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Thread: Are carry-on bags a safety issue?

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    Default Are carry-on bags a safety issue?

    There have comments on this site in the past in regard to passengers retreiving baggage during emergency evacuations.
    Now the Royal Aeronautical Society has issued a report on this topic
    https://www.aerosociety.com/news/rae...uation-report/
    http://now.eloqua.com/es.asp?s=96691...3b5855bac48a#1

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    Senior Member brianw999's Avatar
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    I make sure that my cabin baggage conforms with the maximum permissible size. It would help if the airlines stopped passengers carrying on huge suitcases, some of which exceed the size of my checked baggage !

    As far as "educating" passengers concerning the retrieval of carry on luggage during an emergency is concerned.....well.....all I can say is, it is difficult to "educate" stupid ! All I can say is that I weigh 23 stone. If I am behind you in the evacuation queue and you stop to retrieve carry on baggage then you can expect to be pushed back into your seat or trampled to the floor. Male, female, I couldn't care less, I intend to survive !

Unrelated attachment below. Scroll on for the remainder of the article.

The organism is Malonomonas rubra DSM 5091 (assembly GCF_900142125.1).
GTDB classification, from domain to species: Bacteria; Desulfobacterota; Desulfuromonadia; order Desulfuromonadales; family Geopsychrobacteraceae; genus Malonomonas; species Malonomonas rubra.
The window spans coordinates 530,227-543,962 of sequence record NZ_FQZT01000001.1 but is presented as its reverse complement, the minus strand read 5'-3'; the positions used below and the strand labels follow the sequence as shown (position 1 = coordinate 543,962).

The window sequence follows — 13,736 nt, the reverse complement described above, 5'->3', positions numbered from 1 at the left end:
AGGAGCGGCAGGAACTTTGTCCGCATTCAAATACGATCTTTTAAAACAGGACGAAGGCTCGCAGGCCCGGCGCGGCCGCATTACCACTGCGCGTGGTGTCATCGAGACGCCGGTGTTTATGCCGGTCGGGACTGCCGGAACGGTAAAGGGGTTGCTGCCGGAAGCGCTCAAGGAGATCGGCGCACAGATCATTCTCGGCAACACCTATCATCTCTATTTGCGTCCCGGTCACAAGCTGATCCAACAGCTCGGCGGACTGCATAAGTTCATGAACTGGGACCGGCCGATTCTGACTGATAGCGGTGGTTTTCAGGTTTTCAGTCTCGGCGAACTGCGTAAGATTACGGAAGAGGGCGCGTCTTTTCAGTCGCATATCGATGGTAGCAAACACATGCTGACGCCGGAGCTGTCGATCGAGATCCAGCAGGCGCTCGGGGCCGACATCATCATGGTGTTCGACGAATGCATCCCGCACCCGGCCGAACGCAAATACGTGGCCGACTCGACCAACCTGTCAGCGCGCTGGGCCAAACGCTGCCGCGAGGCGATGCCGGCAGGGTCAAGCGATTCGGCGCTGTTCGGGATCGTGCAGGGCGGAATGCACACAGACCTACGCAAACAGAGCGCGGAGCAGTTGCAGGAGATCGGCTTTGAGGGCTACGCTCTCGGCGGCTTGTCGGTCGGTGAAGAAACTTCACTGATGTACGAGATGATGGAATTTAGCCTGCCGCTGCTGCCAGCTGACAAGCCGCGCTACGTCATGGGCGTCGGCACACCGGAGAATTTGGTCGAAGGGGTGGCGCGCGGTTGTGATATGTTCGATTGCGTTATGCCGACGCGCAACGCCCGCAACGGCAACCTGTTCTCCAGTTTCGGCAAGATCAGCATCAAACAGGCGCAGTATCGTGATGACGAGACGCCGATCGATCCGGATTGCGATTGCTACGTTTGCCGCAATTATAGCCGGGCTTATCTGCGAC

If it 'ain't broken........ Don't try to mend it !


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    I completely agree the airlines are their own worst enemies with the cabin baggage mess. Though of course there may be method in the madness because people are quicker to board now, so they can be sure to secure overhead locker space above their seat.

    I personally think it’s a sensible policy to carry one’s keys, passport, wallet, phone and other essential stuff on one’s person for take-off and landing. Perhaps airlines could make this kind of recommendation and couple it with the prohibition on carrying out other items. It’s hard indeed to expect people not to want to retrieve essential items. These days the loss of personal documentation is a massive inconvenience. We have to work around human nature and think of persuasive ways to deal with instant tendencies in an emergency situation. Flat outright condemnations of “normal” behaviour aren’t going to work, nor are threats of violence by one passenger against another.